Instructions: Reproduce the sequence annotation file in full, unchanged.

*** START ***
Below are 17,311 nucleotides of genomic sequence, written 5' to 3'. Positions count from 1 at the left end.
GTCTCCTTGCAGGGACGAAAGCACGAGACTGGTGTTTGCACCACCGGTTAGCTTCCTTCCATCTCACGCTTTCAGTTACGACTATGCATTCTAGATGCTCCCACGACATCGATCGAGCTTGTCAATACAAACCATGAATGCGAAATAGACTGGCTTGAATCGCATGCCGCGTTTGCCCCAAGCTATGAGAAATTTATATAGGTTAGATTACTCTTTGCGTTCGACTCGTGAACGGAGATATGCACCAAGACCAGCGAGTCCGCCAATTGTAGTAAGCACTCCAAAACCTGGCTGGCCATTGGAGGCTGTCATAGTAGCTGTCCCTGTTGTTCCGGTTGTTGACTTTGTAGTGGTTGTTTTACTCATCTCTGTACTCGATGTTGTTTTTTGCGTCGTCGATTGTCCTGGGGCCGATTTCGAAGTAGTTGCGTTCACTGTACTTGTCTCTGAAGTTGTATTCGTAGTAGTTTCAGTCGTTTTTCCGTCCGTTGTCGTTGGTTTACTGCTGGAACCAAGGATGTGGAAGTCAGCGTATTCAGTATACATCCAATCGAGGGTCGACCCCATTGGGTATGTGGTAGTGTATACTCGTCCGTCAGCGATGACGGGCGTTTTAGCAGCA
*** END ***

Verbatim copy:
Below are 17,311 nucleotides of genomic sequence, written 5' to 3'. Positions count from 1 at the left end.
GTCTCCTTGCAGGGACGAAAGCACGAGACTGGTGTTTGCACCACCGGTTAGCTTCCTTCCATCTCACGCTTTCAGTTACGACTATGCATTCTAGATGCTCCCACGACATCGATCGAGCTTGTCAATACAAACCATGAATGCGAAATAGACTGGCTTGAATCGCATGCCGCGTTTGCCCCAAGCTATGAGAAATTTATATAGGTTAGATTACTCTTTGCGTTCGACTCGTGAACGGAGATATGCACCAAGACCAGCGAGTCCGCCAATTGTAGTAAGCACTCCAAAACCTGGCTGGCCATTGGAGGCTGTCATAGTAGCTGTCCCTGTTGTTCCGGTTGTTGACTTTGTAGTGGTTGTTTTACTCATCTCTGTACTCGATGTTGTTTTTTGCGTCGTCGATTGTCCTGGGGCCGATTTCGAAGTAGTTGCGTTCACTGTACTTGTCTCTGAAGTTGTATTCGTAGTAGTTTCAGTCGTTTTTCCGTCCGTTGTCGTTGGTTTACTGCTGGAACCAAGGATGTGGAAGTCAGCGTATTCAGTATACATCCAATCGAGGGTCGACCCCATTGGGTATGTGGTAGTGTATACTCGTCCGTCAGCGATGACGGGCGTTTTAGCAGCA